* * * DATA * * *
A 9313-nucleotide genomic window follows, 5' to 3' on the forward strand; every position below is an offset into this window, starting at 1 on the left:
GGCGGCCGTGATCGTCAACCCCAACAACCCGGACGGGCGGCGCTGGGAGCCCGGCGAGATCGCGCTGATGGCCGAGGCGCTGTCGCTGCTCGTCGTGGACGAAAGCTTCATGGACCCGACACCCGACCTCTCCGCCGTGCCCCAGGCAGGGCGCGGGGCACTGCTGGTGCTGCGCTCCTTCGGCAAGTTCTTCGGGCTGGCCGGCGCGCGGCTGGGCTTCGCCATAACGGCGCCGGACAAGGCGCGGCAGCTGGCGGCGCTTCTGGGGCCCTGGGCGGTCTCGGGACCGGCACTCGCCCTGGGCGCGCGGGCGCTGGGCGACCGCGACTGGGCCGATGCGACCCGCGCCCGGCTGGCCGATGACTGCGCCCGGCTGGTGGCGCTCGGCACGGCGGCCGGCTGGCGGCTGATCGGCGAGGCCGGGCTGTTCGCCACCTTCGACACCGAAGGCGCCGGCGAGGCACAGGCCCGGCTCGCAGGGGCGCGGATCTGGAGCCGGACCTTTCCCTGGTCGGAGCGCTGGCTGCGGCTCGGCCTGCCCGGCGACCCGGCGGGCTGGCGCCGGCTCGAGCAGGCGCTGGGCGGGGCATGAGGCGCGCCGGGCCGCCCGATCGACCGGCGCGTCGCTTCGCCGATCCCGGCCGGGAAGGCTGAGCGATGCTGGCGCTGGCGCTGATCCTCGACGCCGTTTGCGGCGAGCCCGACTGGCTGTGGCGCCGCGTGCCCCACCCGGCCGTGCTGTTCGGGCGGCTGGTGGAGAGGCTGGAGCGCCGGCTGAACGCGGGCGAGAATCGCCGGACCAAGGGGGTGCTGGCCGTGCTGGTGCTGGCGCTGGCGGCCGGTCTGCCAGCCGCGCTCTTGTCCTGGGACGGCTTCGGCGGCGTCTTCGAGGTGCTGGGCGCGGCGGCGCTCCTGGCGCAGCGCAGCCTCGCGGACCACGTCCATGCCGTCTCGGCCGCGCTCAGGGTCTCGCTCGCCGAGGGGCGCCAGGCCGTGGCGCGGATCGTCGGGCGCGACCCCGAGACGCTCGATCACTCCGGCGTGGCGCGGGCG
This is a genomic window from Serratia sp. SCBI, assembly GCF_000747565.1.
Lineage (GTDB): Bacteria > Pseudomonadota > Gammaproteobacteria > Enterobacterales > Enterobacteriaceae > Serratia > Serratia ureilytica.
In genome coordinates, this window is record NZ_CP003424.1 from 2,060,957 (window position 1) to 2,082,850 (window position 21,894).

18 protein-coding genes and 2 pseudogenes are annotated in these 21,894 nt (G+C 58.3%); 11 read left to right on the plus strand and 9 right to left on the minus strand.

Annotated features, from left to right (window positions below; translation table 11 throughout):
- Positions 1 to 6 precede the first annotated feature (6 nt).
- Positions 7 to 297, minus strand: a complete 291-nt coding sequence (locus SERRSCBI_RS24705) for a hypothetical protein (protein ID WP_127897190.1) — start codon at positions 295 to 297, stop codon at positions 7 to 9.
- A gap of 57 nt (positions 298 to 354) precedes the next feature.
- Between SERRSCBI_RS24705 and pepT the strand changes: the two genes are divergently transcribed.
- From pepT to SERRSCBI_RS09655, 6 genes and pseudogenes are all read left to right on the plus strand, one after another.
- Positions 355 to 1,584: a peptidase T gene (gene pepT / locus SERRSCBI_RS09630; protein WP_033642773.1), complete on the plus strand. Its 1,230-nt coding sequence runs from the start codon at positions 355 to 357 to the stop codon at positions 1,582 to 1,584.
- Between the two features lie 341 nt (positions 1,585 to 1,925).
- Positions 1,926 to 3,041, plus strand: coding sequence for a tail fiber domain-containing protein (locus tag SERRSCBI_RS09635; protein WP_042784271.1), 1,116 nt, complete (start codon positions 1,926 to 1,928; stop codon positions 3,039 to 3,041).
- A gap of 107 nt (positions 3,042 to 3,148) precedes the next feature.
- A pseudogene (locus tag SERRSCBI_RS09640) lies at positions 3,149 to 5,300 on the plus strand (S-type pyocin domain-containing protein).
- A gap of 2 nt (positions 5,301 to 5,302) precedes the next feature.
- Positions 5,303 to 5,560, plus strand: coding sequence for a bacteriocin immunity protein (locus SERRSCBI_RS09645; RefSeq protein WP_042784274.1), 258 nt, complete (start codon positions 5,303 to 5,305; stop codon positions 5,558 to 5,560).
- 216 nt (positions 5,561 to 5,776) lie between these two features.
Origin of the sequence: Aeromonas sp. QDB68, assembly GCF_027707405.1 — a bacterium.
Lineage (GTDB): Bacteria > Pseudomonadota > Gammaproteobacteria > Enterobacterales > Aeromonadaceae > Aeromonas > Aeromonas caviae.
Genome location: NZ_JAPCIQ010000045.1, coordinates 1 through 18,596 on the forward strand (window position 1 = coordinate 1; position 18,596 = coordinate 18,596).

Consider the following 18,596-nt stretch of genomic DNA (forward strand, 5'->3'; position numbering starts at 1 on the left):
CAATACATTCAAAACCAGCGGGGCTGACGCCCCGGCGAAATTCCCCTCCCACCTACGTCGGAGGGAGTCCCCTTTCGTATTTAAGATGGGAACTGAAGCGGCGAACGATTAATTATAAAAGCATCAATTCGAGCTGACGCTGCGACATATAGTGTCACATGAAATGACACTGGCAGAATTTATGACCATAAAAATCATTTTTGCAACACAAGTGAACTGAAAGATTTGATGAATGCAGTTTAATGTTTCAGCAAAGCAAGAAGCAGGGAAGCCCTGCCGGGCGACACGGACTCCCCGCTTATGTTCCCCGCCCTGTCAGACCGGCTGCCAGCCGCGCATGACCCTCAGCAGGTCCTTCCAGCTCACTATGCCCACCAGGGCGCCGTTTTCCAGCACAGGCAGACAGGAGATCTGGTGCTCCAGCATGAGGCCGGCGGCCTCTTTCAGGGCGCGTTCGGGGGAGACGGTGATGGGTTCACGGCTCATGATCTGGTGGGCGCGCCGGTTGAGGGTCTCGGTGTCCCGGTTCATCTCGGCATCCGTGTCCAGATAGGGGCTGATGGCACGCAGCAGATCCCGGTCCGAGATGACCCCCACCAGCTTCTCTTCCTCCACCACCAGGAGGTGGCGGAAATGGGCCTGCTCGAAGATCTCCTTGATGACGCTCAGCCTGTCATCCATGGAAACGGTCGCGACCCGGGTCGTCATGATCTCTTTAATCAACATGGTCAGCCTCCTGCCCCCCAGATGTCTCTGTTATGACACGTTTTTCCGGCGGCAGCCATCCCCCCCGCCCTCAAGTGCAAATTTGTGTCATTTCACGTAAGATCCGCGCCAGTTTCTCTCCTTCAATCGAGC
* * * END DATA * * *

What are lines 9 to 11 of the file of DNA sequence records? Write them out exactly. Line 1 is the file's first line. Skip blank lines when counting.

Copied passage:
- Positions 7 to 297, minus strand: a complete 291-nt coding sequence (locus SERRSCBI_RS24705) for a hypothetical protein (protein ID WP_127897190.1) — start codon at positions 295 to 297, stop codon at positions 7 to 9.
- A gap of 57 nt (positions 298 to 354) precedes the next feature.
- Between SERRSCBI_RS24705 and pepT the strand changes: the two genes are divergently transcribed.